The Effects of Structural Control on Reservoir Properties of the Akani-Field, Coastal
Swamp, Eastern, Niger Delta, Nigeria
Tochukwu C Iheaturu, B.Sc Geology
Richmond Uwanemesor Ideozu, Ph.D. & Lecturer
University of Port Harcourt, Nigeria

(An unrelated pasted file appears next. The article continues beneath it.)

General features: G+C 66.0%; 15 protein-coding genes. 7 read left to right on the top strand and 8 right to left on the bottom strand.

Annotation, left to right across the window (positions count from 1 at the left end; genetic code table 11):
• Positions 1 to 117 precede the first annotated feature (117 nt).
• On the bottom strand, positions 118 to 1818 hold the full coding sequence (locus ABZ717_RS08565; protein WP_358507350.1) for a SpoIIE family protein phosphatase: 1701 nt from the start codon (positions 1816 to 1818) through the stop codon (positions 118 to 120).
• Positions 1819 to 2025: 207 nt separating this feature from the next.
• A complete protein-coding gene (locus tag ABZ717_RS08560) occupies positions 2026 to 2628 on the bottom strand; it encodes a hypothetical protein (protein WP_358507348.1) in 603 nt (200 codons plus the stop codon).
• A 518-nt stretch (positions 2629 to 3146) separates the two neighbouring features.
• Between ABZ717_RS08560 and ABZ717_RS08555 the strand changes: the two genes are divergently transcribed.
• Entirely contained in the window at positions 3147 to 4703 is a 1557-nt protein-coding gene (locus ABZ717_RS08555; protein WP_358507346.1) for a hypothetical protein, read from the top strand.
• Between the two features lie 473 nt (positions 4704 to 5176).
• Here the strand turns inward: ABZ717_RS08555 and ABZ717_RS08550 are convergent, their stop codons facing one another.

This study focuses on the effects of structural control on the reservoir properties of the Akani Field, Coastal Swamp, Eastern Niger Delta. 3D Seismic data has been used to generate the interpreted grid horizons and fault polygons. These horizons were juxtaposed across the reservoirs and used for the fault-seal analysis x-ray its control on cross fault flow and reservoir properties. Petrophysical data generated fault linkages, architecture and property modeling (net to gross, porosity, permeability and volume of shale distribution) using the Sequential Gaussian Simulation on petrel work flow software. The field has a high level of complexity of fault / seals (a major regional fault and 23 faults picked showing soft and minor hard linkages) which controlled the distribution of fault, facies architecture and petrophysical properties across Akani Field. Shale Gouge ratio values and its distribution on the juxtaposition plane determined the control on cross fault flow and the sealing potential of the faults. A hydrocarbon column of 266.6ft identified in Akani 6C sand is controlled by structural and smear spill points prior to capillary failure, and as such suggests strong sealing and ability to withstand formation pressure differentials. Furthermore, hydrocarbon column of 269.5ft and 333.54ft identified in Akani 13C sand with an average thickness of about 301.5ft, is however, believed to be fault independent. Petrophysical results of sand 6C and 13C reservoirs stand out as very good reservoirs with average porosity of 28.5%, average permeability of 2200mD, with good average net to gross (value) and volume of shale distribution (average value). This suggests that the mapped horizons indicate very good hydrocarbon prospect based on RMS amplitude map. This study has demonstrated the effectiveness of 3-D static modeling technique as a tool for better understanding of fault sealing potential under static conditions.